Credit card fever... tonight!

Post Highlight:

  • Find out your credit score and history to know where you stand.
  • Check credit pulls database to see common approval pattern.
  • Apply for cards that you most closely matched with in credit scores and history.

Lately, I’ve been thinking of getting a new credit card — specifically the True Earning Costco Card from American Express, for its kick-ass 3% cash-back on gas and dinning cash-back.

“But Cap, you have a gazillion credit cards, why do you need more?”

That’s none of your business!!

Okay… okay. I’m sorry, I shouldn’t have yelled. Its the stress at work, you know? Look, listen — I’m sorry. How about we go out for dinner next Tuesday night? That’s right. Just the two of us.

The problem with applying for a credit card is that many times, you won’t know whether you’ll be approved or denied credit. Rejection isn’t fun, but to add insult to injury, you’re not only denied credit, your credit score will take a few dings due to the hard inquiry imposed on your credit history when you apply for the credit card.

Thankfully with the help of other credit-rejection-fearing Internet denizens, there are resources you can access on the web that allows you to see if your credit score and history can qualify you for the credit card in question.

Step One: Know Your Credit Score and History

Decent credit scores. Too bad it's 3 years old.

If you know your real FICO credit score, credit history, and you’re positive that it hasn’t changed recently, you can skip this step. If not, head over to myFICO.com and buy all three of your FICO score. Use this myFICO promotional code to get a 20% discount on your purchase.

Unfortunately purchasing your FICO score can get a bit pricey, as even with the discount, all three FICO scores will cost you about $38. An alternative is if you know your recent credit history well, you can try the free FICO score estimator. This will give you a ballpark ranges of where your scores may be at. Remember that you can always get your credit reports for free at AnnualCreditReport to help you answer the FICO score estimator’s questions.

Step Two: Check Credit Pulls Databases

When you apply for a credit card, the issuer pulls one (or more) of your credit report to help determine your credit worthiness. Knowing which credit reporting agency the card issuer in question uses will help you narrow down the credit card you should or shouldn’t apply for.

For example, if you have a delinquency on your Experian credit report, but not your TransUnion credit report, you should avoid credit card issuers that pulls Experian, and try to apply for card issuers that pulls TransUnion.

Here’s two credit pulls database:

By using the credit pulls database from Creditboards, you can search for the credit card issuer you’re interested in applying for, and see a result of approved or denied credit profiles. Here’s a snapshot to give you an idea:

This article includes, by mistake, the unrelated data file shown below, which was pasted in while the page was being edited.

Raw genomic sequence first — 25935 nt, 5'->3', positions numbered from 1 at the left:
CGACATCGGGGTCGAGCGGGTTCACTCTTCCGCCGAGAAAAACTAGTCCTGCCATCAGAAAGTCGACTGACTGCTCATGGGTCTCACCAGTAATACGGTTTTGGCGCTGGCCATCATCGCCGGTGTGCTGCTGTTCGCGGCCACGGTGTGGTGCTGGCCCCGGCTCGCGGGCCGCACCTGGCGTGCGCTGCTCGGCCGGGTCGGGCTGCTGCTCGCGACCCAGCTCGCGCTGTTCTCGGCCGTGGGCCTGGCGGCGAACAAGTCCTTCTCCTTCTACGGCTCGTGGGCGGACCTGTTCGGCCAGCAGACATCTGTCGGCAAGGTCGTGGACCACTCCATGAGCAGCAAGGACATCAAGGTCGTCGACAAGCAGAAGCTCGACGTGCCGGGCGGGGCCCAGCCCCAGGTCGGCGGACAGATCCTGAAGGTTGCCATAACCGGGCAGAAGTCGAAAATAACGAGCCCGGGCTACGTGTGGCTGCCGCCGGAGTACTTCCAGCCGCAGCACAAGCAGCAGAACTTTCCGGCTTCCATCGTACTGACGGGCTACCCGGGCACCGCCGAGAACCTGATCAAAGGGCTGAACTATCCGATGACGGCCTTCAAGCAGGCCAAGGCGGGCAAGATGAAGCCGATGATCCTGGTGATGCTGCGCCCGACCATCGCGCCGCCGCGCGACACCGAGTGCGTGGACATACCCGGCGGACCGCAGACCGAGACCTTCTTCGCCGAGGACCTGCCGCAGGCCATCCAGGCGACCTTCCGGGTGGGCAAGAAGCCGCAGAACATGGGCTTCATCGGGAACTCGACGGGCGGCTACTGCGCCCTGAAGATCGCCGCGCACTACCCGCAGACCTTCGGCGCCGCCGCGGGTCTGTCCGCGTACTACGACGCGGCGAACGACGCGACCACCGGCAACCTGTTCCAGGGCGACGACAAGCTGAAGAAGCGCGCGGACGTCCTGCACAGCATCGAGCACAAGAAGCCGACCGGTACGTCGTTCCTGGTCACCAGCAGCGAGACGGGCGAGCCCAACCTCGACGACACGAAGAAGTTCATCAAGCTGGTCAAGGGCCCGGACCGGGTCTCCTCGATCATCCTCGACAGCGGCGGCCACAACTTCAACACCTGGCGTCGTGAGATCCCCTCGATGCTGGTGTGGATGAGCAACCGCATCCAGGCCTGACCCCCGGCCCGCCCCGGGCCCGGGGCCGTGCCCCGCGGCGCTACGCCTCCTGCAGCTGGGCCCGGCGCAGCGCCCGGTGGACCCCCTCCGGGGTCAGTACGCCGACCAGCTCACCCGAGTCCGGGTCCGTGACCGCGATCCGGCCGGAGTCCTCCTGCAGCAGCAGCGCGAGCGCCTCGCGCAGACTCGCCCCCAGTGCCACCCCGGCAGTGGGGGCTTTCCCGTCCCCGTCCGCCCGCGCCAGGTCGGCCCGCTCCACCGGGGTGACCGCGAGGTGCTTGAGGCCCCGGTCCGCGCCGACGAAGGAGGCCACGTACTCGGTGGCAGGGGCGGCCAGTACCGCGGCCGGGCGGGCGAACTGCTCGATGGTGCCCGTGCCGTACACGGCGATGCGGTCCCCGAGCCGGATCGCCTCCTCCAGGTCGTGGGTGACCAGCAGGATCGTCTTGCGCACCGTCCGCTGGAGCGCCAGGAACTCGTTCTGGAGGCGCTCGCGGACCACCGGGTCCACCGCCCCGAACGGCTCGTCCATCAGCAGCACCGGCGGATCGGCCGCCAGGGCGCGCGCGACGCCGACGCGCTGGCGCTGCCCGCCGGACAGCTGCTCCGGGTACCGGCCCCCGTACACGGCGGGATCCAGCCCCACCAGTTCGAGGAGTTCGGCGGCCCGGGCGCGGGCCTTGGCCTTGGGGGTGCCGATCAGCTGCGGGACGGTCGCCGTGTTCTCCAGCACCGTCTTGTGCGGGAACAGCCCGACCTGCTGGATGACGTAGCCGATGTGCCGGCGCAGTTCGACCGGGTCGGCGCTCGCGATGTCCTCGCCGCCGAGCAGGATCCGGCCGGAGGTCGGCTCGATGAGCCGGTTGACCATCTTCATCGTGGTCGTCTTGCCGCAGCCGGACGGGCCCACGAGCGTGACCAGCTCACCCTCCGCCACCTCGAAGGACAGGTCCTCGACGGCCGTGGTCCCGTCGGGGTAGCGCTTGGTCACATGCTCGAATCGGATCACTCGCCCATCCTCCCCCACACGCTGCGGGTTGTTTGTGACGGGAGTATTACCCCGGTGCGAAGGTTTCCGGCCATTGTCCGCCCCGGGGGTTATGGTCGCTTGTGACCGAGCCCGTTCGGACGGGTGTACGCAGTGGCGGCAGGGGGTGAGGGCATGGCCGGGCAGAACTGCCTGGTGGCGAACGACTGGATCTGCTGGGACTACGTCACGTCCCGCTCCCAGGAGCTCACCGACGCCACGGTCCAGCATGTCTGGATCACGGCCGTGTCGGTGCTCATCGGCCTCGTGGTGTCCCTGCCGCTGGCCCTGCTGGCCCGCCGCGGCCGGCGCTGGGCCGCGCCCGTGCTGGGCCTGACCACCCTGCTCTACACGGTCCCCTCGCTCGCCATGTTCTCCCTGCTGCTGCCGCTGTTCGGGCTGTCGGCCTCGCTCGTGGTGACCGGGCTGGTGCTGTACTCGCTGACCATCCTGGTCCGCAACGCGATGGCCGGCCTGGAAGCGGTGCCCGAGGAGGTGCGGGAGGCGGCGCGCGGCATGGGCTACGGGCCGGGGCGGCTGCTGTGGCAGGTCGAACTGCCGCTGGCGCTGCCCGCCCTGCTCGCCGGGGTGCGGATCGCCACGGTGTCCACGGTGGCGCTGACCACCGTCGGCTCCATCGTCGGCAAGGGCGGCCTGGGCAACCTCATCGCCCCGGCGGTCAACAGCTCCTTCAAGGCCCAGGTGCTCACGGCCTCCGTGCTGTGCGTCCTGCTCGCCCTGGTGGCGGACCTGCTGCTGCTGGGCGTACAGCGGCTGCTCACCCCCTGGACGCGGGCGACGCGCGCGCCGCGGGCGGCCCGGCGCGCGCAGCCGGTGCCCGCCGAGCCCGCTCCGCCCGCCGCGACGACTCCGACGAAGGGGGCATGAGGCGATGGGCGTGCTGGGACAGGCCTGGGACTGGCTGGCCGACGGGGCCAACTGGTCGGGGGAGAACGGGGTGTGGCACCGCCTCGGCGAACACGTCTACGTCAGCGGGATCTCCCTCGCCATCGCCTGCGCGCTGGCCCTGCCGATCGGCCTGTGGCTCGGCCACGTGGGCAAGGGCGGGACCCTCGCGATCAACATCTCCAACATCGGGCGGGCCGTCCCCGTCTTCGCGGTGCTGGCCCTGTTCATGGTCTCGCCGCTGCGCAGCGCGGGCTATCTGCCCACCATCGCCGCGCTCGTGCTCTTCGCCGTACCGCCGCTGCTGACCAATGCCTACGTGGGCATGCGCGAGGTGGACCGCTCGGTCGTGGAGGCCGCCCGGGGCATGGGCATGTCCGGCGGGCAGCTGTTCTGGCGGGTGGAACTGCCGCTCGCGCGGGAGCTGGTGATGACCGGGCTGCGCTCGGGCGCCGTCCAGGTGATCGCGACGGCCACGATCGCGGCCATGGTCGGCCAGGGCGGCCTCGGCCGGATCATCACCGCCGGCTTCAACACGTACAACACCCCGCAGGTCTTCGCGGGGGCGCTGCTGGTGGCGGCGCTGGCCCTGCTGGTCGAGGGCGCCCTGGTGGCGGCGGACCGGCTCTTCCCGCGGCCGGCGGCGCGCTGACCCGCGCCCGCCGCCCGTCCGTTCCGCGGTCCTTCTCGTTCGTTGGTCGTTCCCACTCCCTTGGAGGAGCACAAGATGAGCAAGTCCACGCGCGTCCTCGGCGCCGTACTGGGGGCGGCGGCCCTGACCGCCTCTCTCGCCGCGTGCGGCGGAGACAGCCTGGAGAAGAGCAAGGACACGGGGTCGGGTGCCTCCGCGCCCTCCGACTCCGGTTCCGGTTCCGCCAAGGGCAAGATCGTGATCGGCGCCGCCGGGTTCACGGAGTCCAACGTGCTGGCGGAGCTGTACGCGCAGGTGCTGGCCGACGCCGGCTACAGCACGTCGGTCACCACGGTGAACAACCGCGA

The approved and the rejected. teehe
click to enlarge

As you can see from the picture above, most of the credit pulls for the American Express SimplyCash card was on Experian, with a few on Equifax. Most approved scores are in the 700+ ranges, and those with lower scores generally got a lower credit limit upon approval.

Whenever a credit card company denies you credit, they are required by law to state the reasons for the denial of credit. You’ll also often see these reasons noted in the comment field from the credit pulls search results.

Knowing these types of information can help you in the decision process of whether or not if you should attempt to apply for a certain card. If you see a credit pull result with many higher credit scores than yours getting denied credit, or a large number of seemingly random rejection, you may want to think twice before you apply for the credit card in question.

Step Three: Apply and Rejoice at Approval or Rage at Rejection

Now that you know where your credit is being pulled from, and have confirmed that your score and profile is indeed much better than others on the listed result, should you apply immediately and expect instant approval?

Not quite.

Although these credit pull database can certainly help narrow down your chances, at the end, credit approval goes beyond credit scores and income level. Your past history, the mix of your credit profile, your usage pattern, your utilization ratio and many other factors all comes into play. No one can know for sure what type of criteria a certain issuer may have for certain cards.

What these databases can do, however, is to supplement you with more information, so you can go from “I have no idea if I’ll get approved” to “I think I’ll get approved… maybe if the stars aligned favorably tonight.”

Creative Commons License top photo credit: orphanjones

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